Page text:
Year of publication
Sociology of Education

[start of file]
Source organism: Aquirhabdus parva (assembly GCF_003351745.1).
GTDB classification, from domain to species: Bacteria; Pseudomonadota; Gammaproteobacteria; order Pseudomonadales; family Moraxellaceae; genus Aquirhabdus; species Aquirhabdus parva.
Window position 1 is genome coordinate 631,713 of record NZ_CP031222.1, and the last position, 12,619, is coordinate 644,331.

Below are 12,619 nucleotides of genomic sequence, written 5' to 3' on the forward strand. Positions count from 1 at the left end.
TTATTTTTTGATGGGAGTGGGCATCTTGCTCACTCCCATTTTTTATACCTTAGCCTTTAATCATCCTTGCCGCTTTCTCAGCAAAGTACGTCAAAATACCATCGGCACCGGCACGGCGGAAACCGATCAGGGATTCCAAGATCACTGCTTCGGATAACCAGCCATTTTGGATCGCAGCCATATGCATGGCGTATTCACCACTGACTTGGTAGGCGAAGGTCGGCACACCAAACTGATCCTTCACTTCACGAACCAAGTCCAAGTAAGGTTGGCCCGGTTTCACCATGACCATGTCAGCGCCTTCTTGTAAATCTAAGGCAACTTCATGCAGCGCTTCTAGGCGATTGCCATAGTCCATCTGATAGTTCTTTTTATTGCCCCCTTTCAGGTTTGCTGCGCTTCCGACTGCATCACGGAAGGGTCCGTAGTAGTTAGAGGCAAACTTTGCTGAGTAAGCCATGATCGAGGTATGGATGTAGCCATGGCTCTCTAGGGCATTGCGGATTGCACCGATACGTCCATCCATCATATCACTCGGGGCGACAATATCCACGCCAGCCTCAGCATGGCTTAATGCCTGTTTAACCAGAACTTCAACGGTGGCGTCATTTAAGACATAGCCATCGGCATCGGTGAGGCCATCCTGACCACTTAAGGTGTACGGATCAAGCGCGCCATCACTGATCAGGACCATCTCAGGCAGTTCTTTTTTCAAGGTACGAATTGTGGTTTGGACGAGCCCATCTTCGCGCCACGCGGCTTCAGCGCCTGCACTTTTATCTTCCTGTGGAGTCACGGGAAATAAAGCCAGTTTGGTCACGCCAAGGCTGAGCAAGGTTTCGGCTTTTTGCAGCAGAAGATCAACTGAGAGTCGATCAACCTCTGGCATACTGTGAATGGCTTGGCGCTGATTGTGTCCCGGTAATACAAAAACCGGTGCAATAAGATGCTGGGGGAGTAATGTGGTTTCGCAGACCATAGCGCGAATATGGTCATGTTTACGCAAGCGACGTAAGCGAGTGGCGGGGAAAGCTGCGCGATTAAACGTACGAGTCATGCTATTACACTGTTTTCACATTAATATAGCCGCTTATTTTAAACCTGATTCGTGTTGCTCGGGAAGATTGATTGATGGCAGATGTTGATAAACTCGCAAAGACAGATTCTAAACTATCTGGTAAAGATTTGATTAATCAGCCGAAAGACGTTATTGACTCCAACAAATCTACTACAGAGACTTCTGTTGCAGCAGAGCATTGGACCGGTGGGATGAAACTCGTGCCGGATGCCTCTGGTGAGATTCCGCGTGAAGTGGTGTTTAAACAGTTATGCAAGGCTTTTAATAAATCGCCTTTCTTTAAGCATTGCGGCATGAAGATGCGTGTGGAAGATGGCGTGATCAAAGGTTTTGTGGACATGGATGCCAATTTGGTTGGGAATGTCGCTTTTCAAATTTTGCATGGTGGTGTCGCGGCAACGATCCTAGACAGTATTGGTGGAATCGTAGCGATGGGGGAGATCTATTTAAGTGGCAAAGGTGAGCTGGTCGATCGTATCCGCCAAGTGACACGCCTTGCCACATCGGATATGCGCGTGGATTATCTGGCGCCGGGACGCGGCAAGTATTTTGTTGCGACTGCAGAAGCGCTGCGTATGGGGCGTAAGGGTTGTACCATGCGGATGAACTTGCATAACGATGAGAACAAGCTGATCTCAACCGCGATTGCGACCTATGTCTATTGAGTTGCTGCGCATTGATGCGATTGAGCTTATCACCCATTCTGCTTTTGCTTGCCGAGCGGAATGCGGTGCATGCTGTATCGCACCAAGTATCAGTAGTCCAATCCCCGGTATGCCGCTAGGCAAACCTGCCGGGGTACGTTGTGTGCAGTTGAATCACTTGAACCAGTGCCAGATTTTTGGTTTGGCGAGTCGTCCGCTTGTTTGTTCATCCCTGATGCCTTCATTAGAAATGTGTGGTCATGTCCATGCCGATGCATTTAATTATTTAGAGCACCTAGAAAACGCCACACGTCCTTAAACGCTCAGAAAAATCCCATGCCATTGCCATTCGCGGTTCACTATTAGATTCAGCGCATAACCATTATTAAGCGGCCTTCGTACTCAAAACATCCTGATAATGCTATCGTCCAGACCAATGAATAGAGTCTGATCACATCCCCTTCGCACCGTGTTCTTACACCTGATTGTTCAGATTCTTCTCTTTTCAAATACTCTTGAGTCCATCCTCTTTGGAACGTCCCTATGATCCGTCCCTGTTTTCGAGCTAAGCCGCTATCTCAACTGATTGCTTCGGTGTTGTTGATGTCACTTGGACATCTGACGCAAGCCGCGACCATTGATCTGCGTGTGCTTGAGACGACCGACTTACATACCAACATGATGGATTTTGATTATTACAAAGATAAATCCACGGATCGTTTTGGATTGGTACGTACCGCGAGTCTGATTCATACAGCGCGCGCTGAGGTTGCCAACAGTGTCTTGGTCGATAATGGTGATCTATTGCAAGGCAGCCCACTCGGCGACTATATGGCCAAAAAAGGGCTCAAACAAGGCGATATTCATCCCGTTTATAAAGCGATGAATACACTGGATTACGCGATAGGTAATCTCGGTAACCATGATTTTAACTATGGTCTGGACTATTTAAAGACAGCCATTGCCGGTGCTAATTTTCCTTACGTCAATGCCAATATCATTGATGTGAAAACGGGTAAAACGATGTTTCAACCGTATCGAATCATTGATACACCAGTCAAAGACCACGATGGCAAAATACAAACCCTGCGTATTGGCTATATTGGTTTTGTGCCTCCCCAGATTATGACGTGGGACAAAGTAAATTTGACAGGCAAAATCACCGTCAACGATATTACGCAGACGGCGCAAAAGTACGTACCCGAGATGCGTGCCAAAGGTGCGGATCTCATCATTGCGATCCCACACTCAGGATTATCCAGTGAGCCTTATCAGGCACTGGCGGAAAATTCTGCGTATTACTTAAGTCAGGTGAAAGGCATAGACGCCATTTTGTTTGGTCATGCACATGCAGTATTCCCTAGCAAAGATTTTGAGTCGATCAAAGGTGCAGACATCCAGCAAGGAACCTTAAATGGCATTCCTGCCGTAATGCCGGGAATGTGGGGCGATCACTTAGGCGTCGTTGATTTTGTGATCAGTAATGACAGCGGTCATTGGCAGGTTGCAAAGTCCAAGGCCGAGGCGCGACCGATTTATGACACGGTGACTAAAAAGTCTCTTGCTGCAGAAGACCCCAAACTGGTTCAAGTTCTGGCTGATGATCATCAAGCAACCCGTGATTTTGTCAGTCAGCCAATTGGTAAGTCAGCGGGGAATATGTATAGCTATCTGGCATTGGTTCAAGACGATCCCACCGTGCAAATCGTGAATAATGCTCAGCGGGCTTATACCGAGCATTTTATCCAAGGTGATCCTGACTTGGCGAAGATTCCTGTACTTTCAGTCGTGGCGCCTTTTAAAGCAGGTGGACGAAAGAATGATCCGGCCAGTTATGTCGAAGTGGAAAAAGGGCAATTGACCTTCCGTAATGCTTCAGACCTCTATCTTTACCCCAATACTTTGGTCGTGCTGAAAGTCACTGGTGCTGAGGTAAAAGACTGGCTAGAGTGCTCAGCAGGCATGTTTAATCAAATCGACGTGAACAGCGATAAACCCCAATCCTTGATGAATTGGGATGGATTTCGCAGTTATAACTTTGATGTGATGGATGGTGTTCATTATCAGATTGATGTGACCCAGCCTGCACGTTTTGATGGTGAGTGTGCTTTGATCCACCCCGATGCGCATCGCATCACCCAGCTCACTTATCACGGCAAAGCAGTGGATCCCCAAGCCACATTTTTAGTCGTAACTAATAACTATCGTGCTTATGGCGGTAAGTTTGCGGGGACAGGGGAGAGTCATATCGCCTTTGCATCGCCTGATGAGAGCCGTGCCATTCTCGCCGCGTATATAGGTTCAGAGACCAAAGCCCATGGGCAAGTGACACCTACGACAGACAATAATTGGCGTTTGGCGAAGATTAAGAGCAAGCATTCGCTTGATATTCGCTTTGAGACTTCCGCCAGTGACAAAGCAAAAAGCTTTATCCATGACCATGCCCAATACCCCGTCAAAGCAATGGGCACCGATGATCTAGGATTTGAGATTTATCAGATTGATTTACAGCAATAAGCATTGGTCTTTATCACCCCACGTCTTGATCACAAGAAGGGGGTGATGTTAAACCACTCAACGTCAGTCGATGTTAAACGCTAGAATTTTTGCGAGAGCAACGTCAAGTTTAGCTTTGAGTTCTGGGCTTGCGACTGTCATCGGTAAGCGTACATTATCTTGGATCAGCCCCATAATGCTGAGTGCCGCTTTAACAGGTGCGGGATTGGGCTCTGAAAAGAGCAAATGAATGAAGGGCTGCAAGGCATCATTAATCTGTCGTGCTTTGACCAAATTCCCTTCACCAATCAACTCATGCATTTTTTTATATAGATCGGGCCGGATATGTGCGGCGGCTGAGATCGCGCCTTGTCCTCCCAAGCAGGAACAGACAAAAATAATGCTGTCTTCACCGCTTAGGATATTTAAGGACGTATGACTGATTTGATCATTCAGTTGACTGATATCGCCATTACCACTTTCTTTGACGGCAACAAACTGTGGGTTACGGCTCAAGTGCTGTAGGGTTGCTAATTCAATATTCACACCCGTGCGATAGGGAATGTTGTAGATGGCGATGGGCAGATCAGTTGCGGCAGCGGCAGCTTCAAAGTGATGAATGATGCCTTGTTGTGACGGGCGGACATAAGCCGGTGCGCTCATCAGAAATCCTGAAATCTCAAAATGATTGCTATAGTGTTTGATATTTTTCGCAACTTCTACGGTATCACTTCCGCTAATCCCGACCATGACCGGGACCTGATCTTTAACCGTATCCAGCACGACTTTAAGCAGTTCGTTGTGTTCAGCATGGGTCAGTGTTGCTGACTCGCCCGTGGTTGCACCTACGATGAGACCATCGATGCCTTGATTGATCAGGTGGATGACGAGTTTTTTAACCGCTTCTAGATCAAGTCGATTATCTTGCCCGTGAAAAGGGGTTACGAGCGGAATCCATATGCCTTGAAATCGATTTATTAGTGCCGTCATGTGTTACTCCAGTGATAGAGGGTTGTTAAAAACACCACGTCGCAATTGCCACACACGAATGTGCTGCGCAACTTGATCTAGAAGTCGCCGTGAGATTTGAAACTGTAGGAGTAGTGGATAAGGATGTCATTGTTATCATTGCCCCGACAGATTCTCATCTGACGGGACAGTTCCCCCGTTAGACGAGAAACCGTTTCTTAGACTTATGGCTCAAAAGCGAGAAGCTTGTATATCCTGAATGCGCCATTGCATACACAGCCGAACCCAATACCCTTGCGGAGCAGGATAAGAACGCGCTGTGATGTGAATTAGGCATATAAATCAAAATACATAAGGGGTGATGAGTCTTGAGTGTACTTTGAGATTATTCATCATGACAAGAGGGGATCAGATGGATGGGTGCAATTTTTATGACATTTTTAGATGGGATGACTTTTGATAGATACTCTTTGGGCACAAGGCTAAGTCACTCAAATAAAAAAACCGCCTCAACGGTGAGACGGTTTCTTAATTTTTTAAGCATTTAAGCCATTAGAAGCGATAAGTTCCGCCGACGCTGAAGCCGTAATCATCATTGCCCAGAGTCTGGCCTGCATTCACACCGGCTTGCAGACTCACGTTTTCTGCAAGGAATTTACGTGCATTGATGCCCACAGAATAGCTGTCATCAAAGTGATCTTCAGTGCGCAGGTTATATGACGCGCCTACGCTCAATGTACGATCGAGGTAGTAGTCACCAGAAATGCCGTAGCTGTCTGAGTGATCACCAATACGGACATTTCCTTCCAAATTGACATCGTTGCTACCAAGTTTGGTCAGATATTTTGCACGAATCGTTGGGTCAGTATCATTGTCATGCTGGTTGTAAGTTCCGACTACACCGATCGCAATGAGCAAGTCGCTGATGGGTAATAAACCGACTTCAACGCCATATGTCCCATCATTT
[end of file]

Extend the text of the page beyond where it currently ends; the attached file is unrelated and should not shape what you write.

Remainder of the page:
Contradictory evidence of the relationship between education funding and student achievement could reflect heterogeneous effects by revenue source or student characteristics. This study examines potential heterogeneous effects of a particular type of local revenue—bond funds for capital investments—on achievement by socioeconomic status. Comparing California school districts within a narrow window on either side of the cutoff of voter support required to pass a general obligation bond measure, I use dynamic regression discontinuity models to estimate effects of passing a bond on academic achievement among low- and high-socioeconomic-status (SES) students. Results consistently suggest that passing a bond increases achievement among low- but not high-SES students. However, these benefits for low-SES students are delayed and emerge six years after an election. Effects are larger in low-income districts and in small districts, where benefits of capital investments are experienced by a larger proportion of students.